Irving Bernstein, who served as trustee from March 18, 1974, until his resignation was accepted and a successor appointed by order dated May 12, 1978, seeks a final allowance of $ 250,000 which includes $ 72,000 already paid as interim allowances. At the beginning of his assignment Bernstein worked to save the business, and his application, although unsupported by time records, indicates that he spent 40 hours a week in the first year trying to make a go of the business. Between March, 1974, and January, 1975, the court is convinced that the trustee's claim of 40 hours per week is accurate. Thereafter, however, he was concerned solely with the orderly wind up of the estate, and it is difficult to understand how the claimed 40 hours per week from March 1, 1975, to November 30, 1975, and an average of 25 hours a week from December 1, 1975, through September 30, 1977, were required in respect of the needs of the estate. In any event, the excess of time spent or claimed is not the critical issue here. A far more unpleasant issue must be aired.
From the very commencement of his role as trustee on March 18, 1974, through March 2, 1978, Bernstein paid substantial sums to himself out of Arlan's estate as reimbursement for expenses. None of these reimbursements was authorized by the court. No authorization was ever sought, and the trustee did not disclose these payments in his four applications for interim allowances of $ 18,000, awarded by orders dated June 21, September 20 and December 20, 1974, and March 21, 1975. Indeed, the purpose for the interim allowance was to reimburse the trustee for expenses and out-of-pocket disbursements, for which, as is now revealed, reimbursement had already been received by unauthorized dipping into the funds of the estate. The trustee's counsel in reviewing the records came across various payments which seemed unrelated to the estate and included family vacation trips and personal expenditures and brought the matter to the court's attention. Touche, Ross & Co. was employed at the direction of the court and at Bernstein's expense, as special accountants. Their review, which was not an in-depth examination, revealed that some $ 63,935.85 had been taken from the estate by the trustee without proper authorization. While the trustee does not concede that the total amount constituted unauthorized funds taken, he has returned $ 63,935.85 to Arlan's, and I understand will not contest the validity of the Touche, Ross findings. Unfortunately, the return of the funds, even assuming that a more thorough investigation may not reveal additional improprieties, does not suffice.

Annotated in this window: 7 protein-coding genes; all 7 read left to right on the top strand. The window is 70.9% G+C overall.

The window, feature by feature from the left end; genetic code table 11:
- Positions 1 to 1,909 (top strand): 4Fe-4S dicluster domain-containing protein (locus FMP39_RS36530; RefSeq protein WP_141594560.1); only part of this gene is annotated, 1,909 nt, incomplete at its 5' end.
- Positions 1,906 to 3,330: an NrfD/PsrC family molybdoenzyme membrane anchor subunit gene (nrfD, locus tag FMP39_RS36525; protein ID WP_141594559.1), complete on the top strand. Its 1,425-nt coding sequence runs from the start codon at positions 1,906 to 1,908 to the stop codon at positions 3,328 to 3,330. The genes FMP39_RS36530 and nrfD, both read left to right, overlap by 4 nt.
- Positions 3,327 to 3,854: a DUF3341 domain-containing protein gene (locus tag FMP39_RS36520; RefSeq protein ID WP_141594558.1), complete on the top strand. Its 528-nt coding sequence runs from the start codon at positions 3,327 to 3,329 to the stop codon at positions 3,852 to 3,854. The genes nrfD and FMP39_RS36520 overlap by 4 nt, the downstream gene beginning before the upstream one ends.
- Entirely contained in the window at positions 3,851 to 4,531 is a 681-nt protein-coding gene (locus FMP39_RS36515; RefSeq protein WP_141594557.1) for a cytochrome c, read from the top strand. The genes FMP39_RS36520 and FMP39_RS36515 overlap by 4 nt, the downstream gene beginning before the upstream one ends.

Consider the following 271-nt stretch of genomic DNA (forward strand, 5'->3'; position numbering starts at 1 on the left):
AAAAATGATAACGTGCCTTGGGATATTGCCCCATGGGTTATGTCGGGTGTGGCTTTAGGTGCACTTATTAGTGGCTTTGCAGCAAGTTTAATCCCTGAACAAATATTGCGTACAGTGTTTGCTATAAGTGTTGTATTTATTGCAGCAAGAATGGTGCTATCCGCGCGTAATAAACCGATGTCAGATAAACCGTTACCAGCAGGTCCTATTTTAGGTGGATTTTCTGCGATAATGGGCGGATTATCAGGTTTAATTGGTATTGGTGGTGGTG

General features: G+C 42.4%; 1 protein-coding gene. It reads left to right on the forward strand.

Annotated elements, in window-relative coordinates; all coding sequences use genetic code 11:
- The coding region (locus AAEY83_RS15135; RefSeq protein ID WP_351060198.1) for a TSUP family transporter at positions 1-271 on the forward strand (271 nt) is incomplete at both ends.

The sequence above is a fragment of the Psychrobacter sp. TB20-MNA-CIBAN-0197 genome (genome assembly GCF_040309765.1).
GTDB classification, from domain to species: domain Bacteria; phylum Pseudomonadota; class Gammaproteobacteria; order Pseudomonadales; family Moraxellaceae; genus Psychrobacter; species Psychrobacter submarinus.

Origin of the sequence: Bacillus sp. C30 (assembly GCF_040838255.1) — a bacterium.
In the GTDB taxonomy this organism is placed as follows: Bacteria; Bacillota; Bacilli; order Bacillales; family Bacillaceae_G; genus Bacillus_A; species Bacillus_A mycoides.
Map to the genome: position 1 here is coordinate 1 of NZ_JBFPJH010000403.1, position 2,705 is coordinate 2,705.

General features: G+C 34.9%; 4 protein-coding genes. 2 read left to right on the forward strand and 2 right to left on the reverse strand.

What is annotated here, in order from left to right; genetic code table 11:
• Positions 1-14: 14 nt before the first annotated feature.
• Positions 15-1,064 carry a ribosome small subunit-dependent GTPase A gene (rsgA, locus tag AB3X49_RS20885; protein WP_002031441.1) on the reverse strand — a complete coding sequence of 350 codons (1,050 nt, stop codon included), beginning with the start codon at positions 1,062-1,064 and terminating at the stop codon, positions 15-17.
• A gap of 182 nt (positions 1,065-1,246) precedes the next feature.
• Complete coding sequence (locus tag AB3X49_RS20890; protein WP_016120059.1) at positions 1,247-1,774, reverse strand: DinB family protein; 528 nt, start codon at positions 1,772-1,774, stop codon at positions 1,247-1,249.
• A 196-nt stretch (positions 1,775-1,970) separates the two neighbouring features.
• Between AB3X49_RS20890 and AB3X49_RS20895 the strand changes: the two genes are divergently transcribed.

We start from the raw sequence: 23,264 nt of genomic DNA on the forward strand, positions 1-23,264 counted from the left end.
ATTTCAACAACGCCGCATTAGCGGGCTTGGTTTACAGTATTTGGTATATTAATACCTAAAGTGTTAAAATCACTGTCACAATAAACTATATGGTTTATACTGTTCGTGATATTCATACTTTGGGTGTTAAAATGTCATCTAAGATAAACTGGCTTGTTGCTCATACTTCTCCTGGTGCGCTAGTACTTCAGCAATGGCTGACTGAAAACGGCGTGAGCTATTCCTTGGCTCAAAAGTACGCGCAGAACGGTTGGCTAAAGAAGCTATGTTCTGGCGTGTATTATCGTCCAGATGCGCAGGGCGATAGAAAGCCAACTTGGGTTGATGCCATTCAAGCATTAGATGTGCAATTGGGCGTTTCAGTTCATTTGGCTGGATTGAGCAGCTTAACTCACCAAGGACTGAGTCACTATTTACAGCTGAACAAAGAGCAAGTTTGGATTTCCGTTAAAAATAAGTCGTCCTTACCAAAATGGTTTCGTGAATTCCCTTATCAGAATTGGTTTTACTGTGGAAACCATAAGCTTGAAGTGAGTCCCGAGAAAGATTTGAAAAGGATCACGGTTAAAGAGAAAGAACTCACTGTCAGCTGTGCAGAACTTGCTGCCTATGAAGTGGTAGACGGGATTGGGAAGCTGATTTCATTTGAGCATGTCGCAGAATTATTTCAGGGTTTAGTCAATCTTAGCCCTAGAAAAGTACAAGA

A trustee, particularly one appointed by the court, occupies a position of public trust. The estate for which he is given responsibility is being administered by him under court aegis. The court is required to rely on his judgment, his integrity and honesty. In taking unauthorized and undisclosed funds from the estate and converting them to his own use, Bernstein committed a grave breach of his fiduciary obligations. Not only has his conduct fallen below the exacting standard applicable to fiduciaries, it cannot be squared with the lower yardstick of the marketplace. The funds of the estate were not for Bernstein's personal use, but only for authorized purposes in connection with the administration of the debtor's property. Even if there had been no question concerning misapplication to the trustee's personal use and the funds had been shown to have been properly spent, the fact that the taking had been unauthorized and undisclosed would, itself, constitute a breach of Bernstein's fiduciary obligation. In that hypothetical situation the breach might only have been considered a technical one, but where a limited investigation reveals diversion of monies to the trustee's personal use, as here, there is actual and active wrongdoing.